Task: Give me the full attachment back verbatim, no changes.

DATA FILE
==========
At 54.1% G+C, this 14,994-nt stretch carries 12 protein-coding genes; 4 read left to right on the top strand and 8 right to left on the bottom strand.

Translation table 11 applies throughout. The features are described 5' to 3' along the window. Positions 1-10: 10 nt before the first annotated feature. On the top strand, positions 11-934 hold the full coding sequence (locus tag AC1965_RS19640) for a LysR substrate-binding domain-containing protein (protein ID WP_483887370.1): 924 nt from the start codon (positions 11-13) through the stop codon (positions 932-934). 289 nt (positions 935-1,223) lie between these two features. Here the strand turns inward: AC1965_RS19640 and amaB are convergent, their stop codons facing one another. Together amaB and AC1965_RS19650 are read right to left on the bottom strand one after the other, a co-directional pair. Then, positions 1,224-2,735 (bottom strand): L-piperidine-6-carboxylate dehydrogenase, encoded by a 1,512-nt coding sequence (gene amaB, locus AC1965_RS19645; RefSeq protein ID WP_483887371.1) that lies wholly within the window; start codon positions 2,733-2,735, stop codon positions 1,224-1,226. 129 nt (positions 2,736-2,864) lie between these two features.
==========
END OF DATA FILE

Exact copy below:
At 54.1% G+C, this 14,994-nt stretch carries 12 protein-coding genes; 4 read left to right on the top strand and 8 right to left on the bottom strand.

Translation table 11 applies throughout. The features are described 5' to 3' along the window. Positions 1-10: 10 nt before the first annotated feature. On the top strand, positions 11-934 hold the full coding sequence (locus tag AC1965_RS19640) for a LysR substrate-binding domain-containing protein (protein ID WP_483887370.1): 924 nt from the start codon (positions 11-13) through the stop codon (positions 932-934). 289 nt (positions 935-1,223) lie between these two features. Here the strand turns inward: AC1965_RS19640 and amaB are convergent, their stop codons facing one another. Together amaB and AC1965_RS19650 are read right to left on the bottom strand one after the other, a co-directional pair. Then, positions 1,224-2,735 (bottom strand): L-piperidine-6-carboxylate dehydrogenase, encoded by a 1,512-nt coding sequence (gene amaB, locus AC1965_RS19645; RefSeq protein ID WP_483887371.1) that lies wholly within the window; start codon positions 2,733-2,735, stop codon positions 1,224-1,226. 129 nt (positions 2,736-2,864) lie between these two features.